Taking a walk on a windy day

I’m sure we’ve all heard the saying that “April showers bring May Flowers.” Given the weather this month, I’m tempted to wonder what’s supposed to happen in May after April freezes. Normally, at our house, we can be done lighting the furnace for heat at the end of March. Well, here it is, the middle of April, and I’ve just come upstairs from putting another log on the fire. Part of me is grateful that most of the nasty bugs haven’t become bothersome thanks to the cold. The other part of me is beyond ready for an end to hoodie season and the ability to wear shorts for more than two hours of an afternoon.

I’m definitely not the person to look to for updates on current haute couture. Heck, I’m the one that wears an octopus hat around town from time to time. This weather has me changing clothes more often than a vaudeville star on a busy Saturday night. Take into account that I’m trying to get more physical activity in (and the body temperature changes that accompany that), and it gets to the point of ridiculousness.

Take last Tuesday, for example. I had been looking forward to a walk in the warm sunshine all week. Naturally, it was chilly in the morning, so a hoodie and jeans it was. As the morning wore on, a T-shirt became more comfortable. Finally, after lunch, the sun was shining, it was warm outside . . .time for a walk. After such a long winter, what better pick-me-up than a dose of solar Vitamin D? Tank top and shorts it was. I slipped into my trusty walking shoes and slipped out the door.

And promptly almost blew away. Or, I would have, if I hadn’t been blessed with a substantial physique. The wind was HOWLING. And here I was, getting ready to take a walk down a gravel road. The thought of staying home flitted across my mind. Two miles in this wasn’t going to be anywhere close to fun. But still, the sunshine was warm, I was in dire need of exercise, and I sure wasn’t going to shrink from a little walk.

You may have heard of resistance training, dear reader. Not only was I trying to walk uphill at a reasonable clip, but I was walking into a stiff wind blowing straight into my face at a somewhat greater rate of speed. I felt extremely resisted. My trusty Fitbit later recorded that section of my walk with heart rates near peak range for most of it. Dust devils spun up and blew towards me, sandblasting me every few minutes. Passing vehicles did the same, kicking up clouds of dust that felt like they had tiny teeth.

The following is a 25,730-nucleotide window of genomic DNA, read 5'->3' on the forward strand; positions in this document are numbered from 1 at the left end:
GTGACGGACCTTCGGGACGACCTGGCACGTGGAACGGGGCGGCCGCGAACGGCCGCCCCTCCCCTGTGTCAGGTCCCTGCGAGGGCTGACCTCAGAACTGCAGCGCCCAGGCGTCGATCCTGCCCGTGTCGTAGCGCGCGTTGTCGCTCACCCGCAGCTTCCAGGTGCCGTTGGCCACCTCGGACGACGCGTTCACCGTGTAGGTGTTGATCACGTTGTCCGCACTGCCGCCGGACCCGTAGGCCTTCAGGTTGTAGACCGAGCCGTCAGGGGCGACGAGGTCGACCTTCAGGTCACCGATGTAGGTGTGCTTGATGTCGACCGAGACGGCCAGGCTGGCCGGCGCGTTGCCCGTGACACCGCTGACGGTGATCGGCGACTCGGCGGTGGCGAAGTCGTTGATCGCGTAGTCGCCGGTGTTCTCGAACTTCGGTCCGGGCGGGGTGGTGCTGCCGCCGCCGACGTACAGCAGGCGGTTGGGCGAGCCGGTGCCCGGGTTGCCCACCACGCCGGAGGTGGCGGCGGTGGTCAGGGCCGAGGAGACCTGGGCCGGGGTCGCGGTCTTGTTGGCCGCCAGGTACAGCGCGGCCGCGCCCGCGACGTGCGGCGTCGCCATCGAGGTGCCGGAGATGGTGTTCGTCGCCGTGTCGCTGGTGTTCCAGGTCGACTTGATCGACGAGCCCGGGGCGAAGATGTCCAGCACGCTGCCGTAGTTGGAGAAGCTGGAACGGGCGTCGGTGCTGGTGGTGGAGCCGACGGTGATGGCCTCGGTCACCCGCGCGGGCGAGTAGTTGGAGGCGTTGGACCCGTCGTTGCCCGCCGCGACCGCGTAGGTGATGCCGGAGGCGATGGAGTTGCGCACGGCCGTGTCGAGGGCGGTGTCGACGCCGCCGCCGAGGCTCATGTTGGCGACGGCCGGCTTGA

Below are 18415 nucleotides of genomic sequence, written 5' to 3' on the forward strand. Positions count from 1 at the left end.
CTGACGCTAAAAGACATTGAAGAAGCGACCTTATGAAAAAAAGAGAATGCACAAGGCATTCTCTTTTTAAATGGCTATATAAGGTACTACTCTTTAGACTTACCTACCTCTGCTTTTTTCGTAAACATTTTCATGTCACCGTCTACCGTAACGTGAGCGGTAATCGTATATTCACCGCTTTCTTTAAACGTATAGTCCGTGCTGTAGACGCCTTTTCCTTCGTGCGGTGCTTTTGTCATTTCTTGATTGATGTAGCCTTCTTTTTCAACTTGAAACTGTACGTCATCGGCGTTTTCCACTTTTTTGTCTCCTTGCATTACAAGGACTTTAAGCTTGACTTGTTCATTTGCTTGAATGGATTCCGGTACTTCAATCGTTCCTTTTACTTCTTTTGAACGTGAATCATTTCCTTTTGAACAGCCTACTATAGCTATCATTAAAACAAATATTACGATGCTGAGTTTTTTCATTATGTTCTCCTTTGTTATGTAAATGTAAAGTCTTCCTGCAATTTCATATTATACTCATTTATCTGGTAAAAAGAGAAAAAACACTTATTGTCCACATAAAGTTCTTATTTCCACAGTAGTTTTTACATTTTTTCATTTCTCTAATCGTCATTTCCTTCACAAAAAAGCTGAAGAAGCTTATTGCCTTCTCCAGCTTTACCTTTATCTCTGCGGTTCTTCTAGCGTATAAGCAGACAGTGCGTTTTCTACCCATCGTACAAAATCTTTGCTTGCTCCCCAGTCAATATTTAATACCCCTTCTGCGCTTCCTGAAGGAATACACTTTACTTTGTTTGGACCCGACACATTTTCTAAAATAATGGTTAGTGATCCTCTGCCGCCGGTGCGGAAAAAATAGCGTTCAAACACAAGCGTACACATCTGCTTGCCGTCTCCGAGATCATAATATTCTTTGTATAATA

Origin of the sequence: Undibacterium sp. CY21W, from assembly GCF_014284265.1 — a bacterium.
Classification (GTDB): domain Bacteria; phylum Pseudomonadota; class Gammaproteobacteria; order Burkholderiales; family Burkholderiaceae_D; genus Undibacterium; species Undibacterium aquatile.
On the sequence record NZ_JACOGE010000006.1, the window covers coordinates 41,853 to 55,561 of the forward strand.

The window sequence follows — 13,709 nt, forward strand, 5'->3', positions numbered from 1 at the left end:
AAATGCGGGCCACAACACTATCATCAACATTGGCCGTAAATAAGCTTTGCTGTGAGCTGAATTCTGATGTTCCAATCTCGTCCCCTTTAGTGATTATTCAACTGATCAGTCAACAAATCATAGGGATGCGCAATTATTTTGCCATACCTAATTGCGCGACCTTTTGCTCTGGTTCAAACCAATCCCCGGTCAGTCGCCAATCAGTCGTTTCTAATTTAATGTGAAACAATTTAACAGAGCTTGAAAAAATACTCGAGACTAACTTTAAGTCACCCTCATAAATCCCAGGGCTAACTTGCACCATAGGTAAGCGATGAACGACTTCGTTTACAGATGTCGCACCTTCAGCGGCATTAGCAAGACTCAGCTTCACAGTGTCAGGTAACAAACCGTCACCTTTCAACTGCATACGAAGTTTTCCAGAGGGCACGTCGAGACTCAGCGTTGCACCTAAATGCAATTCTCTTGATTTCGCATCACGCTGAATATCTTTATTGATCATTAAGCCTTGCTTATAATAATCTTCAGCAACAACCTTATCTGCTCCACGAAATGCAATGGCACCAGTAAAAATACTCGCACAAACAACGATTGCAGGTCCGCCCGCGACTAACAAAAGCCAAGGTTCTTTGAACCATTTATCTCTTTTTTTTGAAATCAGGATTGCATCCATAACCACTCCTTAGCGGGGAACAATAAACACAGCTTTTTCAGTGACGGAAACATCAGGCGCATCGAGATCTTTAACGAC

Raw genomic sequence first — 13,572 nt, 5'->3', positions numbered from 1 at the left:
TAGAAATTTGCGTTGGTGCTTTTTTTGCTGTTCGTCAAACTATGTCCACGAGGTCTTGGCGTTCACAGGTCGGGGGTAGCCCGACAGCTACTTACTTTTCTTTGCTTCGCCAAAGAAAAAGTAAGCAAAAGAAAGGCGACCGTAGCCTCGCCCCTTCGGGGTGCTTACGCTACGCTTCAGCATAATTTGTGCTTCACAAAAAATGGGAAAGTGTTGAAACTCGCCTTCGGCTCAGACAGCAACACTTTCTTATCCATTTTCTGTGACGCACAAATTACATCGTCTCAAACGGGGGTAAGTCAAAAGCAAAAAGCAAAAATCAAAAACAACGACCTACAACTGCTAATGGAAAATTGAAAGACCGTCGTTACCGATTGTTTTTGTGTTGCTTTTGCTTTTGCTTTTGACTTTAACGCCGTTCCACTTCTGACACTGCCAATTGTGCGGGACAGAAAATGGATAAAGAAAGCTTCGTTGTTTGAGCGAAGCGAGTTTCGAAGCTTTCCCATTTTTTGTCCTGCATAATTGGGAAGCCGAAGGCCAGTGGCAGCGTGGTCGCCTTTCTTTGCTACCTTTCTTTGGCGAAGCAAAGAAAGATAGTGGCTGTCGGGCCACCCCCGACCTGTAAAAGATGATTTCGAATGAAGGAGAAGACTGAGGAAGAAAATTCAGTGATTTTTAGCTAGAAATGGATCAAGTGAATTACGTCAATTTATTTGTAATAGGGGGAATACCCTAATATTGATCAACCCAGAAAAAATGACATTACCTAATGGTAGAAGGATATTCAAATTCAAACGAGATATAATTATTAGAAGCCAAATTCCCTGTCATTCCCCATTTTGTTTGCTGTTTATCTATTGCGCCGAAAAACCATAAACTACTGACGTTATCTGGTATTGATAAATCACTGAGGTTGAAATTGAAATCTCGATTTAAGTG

My relief at the top of the hill was great. It was all downhill from here (at least on this leg of the route)! Alas, it was also short-lived. I felt like I was being frog-marched down the hill at a speed slightly faster than I wanted to go. Speed might not have been a problem, except for the random ping-pong ball-sized chunks of limestone that threatened to trip me or roll an ankle when I least expected it. At least, walking with the wind, the dust blasted my back and calves, instead of my face.

I stopped in at home for a quick drink. I didn’t dare put on any Chapstick for fear that my lips would turn to mud before I got back to wash them off. Round two proved as challenging as the first. Granted, I wasn’t walking up quite the same incline, but I was already getting tired. I slogged on, watching the wheat ripple like the ocean in a storm. The sunlight beat down on the white limestone of the road, so bright against the almost metallic blue of the sky and the lush green wheat. I savored the sight for several moments before turning back into the wind and narrowing my eyes against the dust. (Of course, I didn’t wear sunglasses. They leave tan lines.)

Back at home, I dropped, exhausted, into my favorite recliner with a large glass of ice water and some fancy Chapstick. My legs were rubbery, my heart was still pounding, and my contact lens was torn where a particularly aggressive pebble had blown into my eye. I felt terrific. I had done what I set out to do and succeeded in the face of adversity.

It sure would be nice if every challenge in life was as easy to beat as just taking a walk on a windy day. Lately I’m finding that the method is pretty much the same. Keep putting one foot in front of the other, watch where you step, and trust God to bring you safely home. It will all be worth it in the end. Be safe out there, folks.

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